Yes, it’s been a while since my last post. I have no excuse except for the old cliche that I’ve been soooo busy! Halloween and Thanksgiving came out of nowhere, catching me totally off guard. Luckily, this year the kids wanted simple costumes that could be purchased rather inexpensively. This meant that I did not spend several hours sewing elaborate costumes, such as last year’s Renaissance dress my daughter asked for. A black cape, black sweats and some fangs were certainly easier, if a bit less rewarding in the creative arts department. Ah well. Next year might provide me the opportunity to try my sewing hand at a Southern Belle number or perhaps some fairy attire and wings. We’ll see!
Thanksgiving came and brought with it two sumptuous feasts and enough pie to warrant an early New Year’s diet plan. My mom is the quintessential Midwest farm gal, showing her love through food favorites when the holidays roll around. Where one or two different homemade pies might suffice for some families, she is sure to cover all bases when it comes to everyone’s favorite: pumpkin pie for Dave and Tom, lemon meringue for Julie, blueberry for Jane, tripleberry for Mark, apple for my dad, and banana cream for… well, I don’t quite remember. I’ve forgotten which is supposed to be my favorite, so I try a few bites of them all.
Now that we’ve put the great turkey feast behind us for another year, on to Christmas!
The Friday after Thanksgiving is reserved for the family Christmas tree cutting ceremony. This exercise in family fun involves my husband Ryan and me forcing the kids to trudge through snow and endure cold, blustery winds the find the perfect Tannenbaum. I’m finicky (again, I take after my mother who has blasphemously thrown out a Christmas tree or two after giving up on trying to hide the bald spots and unforgiving shapes before instructing my dad to “give it another try, and this time, do please try to get the Fraser Fir I requested and please leave the crooked, barren-spotted conifers alone!”). And so we walk. And walk. And walk some more. The entire time my husband and children suggesting a Blue Spruce or Scotch Pine. “What about this one?” my son will ask. My daughter just gives up, asking me to hurry up so she can get some free hot cider. My husband is a good sport. He knows that all the careful scrutiny will result in that one glorious moment when we round a bend or crest the top of an evergreen covered knoll and discover a perfectly-shaped, full, lush specimen of Christmas tree grandeur. I proclaim, “That’s that one!” and the kids clamber underneath with Dad, asking to take a turn at sawing for a spell to help fell the family Christmas tree.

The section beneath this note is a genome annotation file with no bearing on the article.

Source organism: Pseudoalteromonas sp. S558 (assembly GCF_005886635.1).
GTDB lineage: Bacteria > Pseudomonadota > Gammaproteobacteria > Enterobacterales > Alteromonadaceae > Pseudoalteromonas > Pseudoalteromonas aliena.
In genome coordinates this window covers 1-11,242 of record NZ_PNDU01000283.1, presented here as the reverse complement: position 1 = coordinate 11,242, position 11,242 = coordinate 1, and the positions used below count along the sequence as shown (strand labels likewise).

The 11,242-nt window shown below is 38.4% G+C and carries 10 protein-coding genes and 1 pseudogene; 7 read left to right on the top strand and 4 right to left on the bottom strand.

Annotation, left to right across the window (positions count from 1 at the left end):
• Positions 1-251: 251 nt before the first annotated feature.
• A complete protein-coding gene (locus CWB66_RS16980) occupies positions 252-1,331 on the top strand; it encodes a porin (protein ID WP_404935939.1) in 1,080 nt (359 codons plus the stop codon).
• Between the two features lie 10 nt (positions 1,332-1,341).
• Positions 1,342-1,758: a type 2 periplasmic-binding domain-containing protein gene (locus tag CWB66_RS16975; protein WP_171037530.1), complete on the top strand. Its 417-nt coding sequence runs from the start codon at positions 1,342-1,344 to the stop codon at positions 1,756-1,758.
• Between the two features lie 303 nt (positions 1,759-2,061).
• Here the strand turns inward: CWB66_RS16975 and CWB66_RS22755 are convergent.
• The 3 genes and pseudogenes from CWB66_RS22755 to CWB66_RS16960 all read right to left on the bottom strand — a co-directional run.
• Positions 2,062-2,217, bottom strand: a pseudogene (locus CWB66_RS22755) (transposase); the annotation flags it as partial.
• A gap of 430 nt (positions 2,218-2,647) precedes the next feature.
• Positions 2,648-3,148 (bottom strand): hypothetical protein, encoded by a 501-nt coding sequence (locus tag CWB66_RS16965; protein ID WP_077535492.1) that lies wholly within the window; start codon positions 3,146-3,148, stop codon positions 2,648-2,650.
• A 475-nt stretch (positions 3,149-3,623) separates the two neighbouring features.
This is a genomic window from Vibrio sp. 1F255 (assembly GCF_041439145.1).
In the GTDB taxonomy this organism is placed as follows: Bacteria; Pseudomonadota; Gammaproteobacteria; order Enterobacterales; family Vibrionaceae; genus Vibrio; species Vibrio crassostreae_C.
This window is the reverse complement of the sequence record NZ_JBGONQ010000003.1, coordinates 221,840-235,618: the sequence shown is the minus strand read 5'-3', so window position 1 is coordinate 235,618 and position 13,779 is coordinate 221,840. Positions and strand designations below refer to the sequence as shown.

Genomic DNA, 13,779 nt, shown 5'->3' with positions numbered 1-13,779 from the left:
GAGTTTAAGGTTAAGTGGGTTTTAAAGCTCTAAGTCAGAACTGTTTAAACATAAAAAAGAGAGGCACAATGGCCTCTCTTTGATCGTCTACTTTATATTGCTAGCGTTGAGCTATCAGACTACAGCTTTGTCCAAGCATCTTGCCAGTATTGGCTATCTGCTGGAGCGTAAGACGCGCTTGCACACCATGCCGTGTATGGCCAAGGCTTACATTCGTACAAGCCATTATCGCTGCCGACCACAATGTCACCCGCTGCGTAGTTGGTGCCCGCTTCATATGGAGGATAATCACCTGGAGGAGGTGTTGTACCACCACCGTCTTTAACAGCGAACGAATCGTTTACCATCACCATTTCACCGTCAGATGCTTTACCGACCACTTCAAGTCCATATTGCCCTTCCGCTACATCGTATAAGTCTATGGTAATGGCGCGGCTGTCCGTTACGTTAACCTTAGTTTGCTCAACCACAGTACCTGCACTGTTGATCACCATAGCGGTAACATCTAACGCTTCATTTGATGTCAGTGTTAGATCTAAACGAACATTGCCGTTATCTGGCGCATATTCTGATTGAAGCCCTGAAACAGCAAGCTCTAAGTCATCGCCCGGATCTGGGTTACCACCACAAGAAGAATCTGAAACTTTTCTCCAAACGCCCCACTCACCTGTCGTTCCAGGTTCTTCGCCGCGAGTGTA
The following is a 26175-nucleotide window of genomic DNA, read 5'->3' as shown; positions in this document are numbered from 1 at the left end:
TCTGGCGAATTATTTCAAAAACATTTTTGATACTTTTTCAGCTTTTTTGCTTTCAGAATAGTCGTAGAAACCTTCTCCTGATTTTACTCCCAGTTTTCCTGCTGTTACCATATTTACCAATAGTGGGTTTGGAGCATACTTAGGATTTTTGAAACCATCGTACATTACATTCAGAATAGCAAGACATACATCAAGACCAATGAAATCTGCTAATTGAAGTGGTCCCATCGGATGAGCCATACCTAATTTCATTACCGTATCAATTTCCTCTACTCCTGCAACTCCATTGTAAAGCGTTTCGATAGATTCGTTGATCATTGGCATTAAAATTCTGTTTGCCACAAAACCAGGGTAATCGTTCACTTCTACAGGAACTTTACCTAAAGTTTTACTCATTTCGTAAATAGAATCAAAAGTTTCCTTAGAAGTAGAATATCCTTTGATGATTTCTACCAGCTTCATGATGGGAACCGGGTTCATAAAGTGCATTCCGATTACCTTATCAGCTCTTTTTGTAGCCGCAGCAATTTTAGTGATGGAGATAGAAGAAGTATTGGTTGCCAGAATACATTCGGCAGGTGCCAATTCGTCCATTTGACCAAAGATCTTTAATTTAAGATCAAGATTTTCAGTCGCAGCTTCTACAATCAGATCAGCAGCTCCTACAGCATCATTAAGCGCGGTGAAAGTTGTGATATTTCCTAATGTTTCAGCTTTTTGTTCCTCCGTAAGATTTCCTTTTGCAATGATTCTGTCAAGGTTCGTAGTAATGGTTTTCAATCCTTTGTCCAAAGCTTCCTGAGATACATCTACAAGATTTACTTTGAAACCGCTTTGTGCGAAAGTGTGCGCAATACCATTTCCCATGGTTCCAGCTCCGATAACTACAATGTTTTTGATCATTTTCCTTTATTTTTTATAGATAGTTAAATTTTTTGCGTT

Our tree is now up. The decorations were placed lovingly on the boughs (if a bit towards the lower half of the tree) by the kids while I handed them each ornament, recalling stories from Christmases past as Perry Como and Bing Crosby crooned in the background. I love these Normal Rockwell moments and hope they make an indelible mark on my kids’ Christmas memories.
The wreath is up thanks to my husband’s handy knot-tying skills. The porcelain nativity scene is arranged carefully, Mary’s superglued hand raised in exclamatory wonder (thanks to a certain curious 2-year-old munchkin a number of Christmases ago who brought me the “pretty lady” and her hand). Greenery and pine cones have been arranged, the embroidered stockings hung, and the outside lights resurrected and put up. Fa la la la la, la la la la!
The Christmas shopping list is nearing completion and I await a few afternoons of freedom to brave the crowds. Grandma’s Christmas recipes have been found. The kids can’t wait to help mom perch Hershey Kisses atop peanut butter blossoms and employ the cookie cutters and red hots. Ryan has reminded me that the chocolate bon-bon cookies are his favorite, and my mom has hinted at scheduling some rosette making time.
This weekend’s lineup includes: gingerbread house decorating, ice skating and a visit to see Jolly Old St. Nick.
I’m making every effort to get it all done: shopping, baking, drafting the Christmas letter, pulling together a Christmas pictures… ‘Tis a busy season. But as time is so fleeting, I’m trying to embrace the holiday month. Like our children’s baby years, it’ll be gone before we know it!
Whether you celebrate Christmas, Hanukkah, Kwanzaa, or New Year, good luck with preparing and enjoying your holidays!